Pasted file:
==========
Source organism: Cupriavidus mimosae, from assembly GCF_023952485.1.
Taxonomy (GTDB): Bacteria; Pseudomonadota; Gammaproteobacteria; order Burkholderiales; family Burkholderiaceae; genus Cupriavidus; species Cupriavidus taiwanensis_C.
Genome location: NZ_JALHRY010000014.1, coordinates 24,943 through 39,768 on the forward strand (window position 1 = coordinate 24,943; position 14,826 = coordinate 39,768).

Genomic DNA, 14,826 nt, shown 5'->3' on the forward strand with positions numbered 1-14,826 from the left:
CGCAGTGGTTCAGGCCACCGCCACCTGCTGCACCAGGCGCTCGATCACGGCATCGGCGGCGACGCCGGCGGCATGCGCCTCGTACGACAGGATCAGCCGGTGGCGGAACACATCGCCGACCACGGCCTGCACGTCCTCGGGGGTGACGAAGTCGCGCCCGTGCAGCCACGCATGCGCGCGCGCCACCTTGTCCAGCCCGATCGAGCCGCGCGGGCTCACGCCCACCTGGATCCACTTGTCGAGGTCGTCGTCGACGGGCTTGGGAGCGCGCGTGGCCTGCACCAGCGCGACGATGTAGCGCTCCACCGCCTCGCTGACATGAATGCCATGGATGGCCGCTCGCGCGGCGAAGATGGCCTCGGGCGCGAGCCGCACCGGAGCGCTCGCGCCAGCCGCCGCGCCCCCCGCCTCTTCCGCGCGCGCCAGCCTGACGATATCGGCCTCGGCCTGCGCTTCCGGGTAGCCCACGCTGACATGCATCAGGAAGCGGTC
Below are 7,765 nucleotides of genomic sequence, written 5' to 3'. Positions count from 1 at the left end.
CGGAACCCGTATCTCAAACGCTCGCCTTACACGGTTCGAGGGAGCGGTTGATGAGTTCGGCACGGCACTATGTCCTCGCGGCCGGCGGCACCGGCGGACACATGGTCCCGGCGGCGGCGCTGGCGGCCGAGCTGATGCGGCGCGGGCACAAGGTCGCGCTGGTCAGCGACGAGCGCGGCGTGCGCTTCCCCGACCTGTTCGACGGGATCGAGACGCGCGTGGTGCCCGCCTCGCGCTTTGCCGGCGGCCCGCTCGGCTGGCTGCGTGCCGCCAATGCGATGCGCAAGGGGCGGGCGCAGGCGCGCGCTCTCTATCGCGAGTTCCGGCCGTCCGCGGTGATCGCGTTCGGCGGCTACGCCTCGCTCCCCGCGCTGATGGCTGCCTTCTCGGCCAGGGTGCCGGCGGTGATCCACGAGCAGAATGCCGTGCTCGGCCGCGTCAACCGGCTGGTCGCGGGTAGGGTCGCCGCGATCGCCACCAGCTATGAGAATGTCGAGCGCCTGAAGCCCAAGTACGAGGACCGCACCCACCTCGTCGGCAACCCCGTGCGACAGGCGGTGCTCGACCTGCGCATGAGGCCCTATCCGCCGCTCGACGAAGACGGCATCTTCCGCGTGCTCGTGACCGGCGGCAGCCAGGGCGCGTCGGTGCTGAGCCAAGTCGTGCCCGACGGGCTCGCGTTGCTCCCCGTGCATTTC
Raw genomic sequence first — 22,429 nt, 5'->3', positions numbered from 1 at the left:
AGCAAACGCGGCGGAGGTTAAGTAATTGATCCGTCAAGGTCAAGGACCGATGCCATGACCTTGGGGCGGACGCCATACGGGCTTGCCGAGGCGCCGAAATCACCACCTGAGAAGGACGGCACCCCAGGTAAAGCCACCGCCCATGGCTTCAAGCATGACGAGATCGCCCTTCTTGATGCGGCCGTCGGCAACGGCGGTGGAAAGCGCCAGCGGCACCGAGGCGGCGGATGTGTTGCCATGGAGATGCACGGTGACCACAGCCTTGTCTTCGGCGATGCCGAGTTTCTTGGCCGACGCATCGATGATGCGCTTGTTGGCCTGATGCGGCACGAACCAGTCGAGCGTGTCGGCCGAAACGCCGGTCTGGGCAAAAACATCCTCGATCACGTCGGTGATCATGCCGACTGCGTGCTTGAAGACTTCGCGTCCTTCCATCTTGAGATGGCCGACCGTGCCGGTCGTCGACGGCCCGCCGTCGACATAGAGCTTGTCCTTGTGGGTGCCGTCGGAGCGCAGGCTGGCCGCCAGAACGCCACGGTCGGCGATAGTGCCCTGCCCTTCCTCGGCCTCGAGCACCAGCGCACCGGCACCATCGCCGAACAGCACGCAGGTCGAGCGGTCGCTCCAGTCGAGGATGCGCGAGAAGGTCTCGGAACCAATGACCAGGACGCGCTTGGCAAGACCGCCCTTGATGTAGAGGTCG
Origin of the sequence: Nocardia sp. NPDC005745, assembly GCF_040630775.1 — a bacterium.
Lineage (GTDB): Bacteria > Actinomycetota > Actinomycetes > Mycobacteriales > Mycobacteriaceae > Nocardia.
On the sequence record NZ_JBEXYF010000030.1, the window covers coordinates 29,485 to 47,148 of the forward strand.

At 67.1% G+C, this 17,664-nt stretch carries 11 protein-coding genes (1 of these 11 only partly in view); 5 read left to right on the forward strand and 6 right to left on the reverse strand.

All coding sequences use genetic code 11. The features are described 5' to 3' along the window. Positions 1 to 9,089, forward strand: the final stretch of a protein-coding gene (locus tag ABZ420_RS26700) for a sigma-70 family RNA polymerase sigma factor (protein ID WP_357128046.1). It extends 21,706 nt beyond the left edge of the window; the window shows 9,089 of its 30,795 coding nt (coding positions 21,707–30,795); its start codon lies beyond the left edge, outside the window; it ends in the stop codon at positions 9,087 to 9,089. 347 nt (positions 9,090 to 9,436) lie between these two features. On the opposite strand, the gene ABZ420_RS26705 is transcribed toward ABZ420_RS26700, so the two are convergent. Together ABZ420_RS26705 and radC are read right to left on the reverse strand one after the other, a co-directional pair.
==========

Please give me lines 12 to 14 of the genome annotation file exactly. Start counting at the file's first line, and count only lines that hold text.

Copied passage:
On the sequence record NZ_JBEXYF010000030.1, the window covers coordinates 29,485 to 47,148 of the forward strand.

At 67.1% G+C, this 17,664-nt stretch carries 11 protein-coding genes (1 of these 11 only partly in view); 5 read left to right on the forward strand and 6 right to left on the reverse strand.

All coding sequences use genetic code 11. The features are described 5' to 3' along the window. Positions 1 to 9,089, forward strand: the final stretch of a protein-coding gene (locus tag ABZ420_RS26700) for a sigma-70 family RNA polymerase sigma factor (protein ID WP_357128046.1). It extends 21,706 nt beyond the left edge of the window; the window shows 9,089 of its 30,795 coding nt (coding positions 21,707–30,795); its start codon lies beyond the left edge, outside the window; it ends in the stop codon at positions 9,087 to 9,089. 347 nt (positions 9,090 to 9,436) lie between these two features. On the opposite strand, the gene ABZ420_RS26705 is transcribed toward ABZ420_RS26700, so the two are convergent. Together ABZ420_RS26705 and radC are read right to left on the reverse strand one after the other, a co-directional pair.